Ian Thornton is the author of the new novel The Great and Calamitous Tale of Johan Thoms. A native of Yorkshire, England, he lives in Toronto.
Q: How did you come up with the idea for The Great and Calamitous Tale of Johan Thoms?
A: I read an article in a Sunday newspaper, The Observer I think, in England back in the early ‘90s about a young man in Sarajevo who left college one Friday evening and by the time the weekend was over, he had set in motion a chain of events, which has affected the lives of everyone on the planet today.
Many great men spend their lives trying to alter a city block, and here was one young chap who just wanted to be left alone for the weekend and drink coffee and read books, maybe a newspaper, but instead set fire to the 20th century. By mistake, for God’s sake.
That is powerful stuff. Imagine the turmoil, the horror of dealing with that.
This kernel always stayed with me, and when I decided I was going to write, there was never any discussion in my mind that this would be my subject matter. I guess too, in hindsight, there may have been some sub-conscious mirroring of events with those in my own life.
I too had made some rather stupid decisions, and was running away from them. Maybe I empathized with this poor boy more than I realised at the time.
The grandfather character, Ernest, is pretty much an absolute (the only one in the book) of my own grandfather as well, with his background of twinning towns, conducting the London Symphony Orchestra with Sir Thomas Beecham and the armoury of his supposedly tall tales.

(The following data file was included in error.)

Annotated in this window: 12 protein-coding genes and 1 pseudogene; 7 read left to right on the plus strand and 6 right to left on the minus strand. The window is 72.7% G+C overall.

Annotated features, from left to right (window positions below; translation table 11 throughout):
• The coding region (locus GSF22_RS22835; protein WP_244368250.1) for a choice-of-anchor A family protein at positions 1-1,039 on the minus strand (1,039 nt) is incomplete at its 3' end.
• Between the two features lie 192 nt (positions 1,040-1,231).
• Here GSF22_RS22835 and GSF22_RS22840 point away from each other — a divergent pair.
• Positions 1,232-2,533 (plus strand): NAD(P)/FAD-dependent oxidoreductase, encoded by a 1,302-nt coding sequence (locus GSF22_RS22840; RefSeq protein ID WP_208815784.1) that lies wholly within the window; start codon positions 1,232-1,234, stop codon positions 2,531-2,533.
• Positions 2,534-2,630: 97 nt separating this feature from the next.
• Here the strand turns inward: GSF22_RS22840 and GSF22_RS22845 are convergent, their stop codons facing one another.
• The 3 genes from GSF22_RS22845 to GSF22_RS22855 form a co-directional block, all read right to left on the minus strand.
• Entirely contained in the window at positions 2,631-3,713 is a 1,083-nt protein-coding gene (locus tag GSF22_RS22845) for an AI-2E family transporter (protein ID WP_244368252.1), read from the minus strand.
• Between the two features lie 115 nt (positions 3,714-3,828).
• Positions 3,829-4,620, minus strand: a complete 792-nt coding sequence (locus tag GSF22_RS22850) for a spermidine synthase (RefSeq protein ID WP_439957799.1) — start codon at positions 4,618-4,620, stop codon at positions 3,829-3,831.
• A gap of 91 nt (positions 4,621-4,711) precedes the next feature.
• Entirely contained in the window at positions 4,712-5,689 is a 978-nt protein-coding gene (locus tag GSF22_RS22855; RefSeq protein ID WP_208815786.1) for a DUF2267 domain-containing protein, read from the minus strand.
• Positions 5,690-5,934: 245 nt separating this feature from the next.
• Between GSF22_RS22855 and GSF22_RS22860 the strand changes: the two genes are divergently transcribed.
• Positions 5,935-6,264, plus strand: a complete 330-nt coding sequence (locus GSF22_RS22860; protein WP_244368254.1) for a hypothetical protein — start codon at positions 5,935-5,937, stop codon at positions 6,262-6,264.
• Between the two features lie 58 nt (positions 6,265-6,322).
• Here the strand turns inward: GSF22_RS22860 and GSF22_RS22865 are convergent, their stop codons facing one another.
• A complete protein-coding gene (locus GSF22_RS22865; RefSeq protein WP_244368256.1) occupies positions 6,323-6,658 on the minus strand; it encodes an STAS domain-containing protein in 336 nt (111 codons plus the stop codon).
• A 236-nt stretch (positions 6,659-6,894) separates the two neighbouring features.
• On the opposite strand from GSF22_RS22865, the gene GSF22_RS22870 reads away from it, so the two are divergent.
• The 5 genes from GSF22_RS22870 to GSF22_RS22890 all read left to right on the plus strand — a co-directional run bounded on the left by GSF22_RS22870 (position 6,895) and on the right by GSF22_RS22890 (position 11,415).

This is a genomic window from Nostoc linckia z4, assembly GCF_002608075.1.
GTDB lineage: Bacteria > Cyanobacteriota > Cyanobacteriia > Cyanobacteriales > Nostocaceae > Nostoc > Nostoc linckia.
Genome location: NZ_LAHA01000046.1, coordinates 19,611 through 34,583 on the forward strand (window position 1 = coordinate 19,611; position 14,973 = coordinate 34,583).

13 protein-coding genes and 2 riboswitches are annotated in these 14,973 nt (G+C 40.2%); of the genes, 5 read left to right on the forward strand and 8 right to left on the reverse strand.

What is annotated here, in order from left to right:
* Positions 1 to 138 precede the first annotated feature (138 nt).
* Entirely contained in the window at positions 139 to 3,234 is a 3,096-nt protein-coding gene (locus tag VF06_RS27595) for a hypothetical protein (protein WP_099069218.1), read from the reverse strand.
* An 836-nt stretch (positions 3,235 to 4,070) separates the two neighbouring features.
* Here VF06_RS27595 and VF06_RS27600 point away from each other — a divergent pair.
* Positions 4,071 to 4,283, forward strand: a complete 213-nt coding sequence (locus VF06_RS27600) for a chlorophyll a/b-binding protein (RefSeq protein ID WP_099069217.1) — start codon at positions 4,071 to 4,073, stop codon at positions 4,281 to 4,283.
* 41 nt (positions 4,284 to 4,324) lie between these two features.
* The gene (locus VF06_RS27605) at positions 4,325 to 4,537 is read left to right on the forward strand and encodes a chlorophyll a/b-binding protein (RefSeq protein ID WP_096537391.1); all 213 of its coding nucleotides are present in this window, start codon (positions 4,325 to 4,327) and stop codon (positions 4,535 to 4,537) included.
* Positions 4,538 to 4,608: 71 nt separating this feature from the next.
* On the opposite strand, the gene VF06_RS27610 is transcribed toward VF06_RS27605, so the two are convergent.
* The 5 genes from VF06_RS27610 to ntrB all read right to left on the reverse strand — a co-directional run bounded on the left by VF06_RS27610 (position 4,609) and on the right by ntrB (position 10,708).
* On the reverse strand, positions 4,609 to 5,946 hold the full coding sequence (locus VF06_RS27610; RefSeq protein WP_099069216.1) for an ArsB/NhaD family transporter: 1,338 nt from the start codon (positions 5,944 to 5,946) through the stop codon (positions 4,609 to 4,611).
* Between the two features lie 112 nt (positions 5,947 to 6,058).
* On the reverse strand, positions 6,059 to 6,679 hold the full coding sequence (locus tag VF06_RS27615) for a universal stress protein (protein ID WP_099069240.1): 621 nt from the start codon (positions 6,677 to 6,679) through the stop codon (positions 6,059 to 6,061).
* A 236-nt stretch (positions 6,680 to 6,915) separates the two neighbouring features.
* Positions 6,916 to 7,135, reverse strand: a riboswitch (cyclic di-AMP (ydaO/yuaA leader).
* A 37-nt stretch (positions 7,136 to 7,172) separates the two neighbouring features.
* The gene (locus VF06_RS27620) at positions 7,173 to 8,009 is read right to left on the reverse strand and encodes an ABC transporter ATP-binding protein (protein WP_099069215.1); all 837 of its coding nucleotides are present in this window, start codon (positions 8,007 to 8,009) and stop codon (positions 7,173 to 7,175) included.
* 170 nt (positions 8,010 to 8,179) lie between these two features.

Therefore it seemed like a smart move to incorporate this truth into the opus, for it offered a sturdy spine.
Q: What kind of research did you need to do to write the book?
A: I lost my mind. I experienced guilt, blame and regret. I became delusional and ran away. I lived Johan's life, but I did it ex-ante and unintentionally, but I guess it was still research.
I found redemption in writing and young children, and the astonishing rebooting-of-the-soul power of a lengthy gaze in the unjudging and pure eyes of my baby boy.
Handled correctly (and to continue the clumsy technology analogy), this exchange of a deep stare into the blue depths of my own DNA can wipe the memory of a very corrupt machine, leaving me with a factory setting and only the vaguest notion of having lived a degenerate and deviant past.
In a less dewy-eyed and less sickly long haired poet’s answer, I also lived in Sarajevo, London, drove the drive through Europe, spent time at Land's End in Portugal, as well as on the Somerset coast where my late father spent his summers fishing in the Bristol Channel.
The south of France, Paris, the Pyrenees and the scrubland of Spain; I am bloody lucky enough to know all these places very well.
Q: This year marks the 100th anniversary since the start of World War I. How much do you think people know about that war?
A: I think we all know far too little. Last week was D-Day and the spike in consciousness was heartening but only highlights the nadir of awareness and appreciation for most of the planet and for most of the time.
Look at Iraq, Ukraine, Pakistan, Syria, Burundi, Nigeria, Chechnya, the Balkans, Egypt. Christ almighty. The right is winning elections in France, the UK, Germany.
I am all for a protest-vote given the insipid and unctuous morons who hold office, but if you’re going to protest, at least vote green for Christ’s sake. Saving the planet and making money are not mutually exclusive, and Wall Street is likely to be under water before most places in the States. How ironic is that?
One hundred percent of Dutch trains are run on renewables. Green power in Germany recently spiked at 74 percent of total consumption. These are planet-saving numbers. And are Greenpeace’s.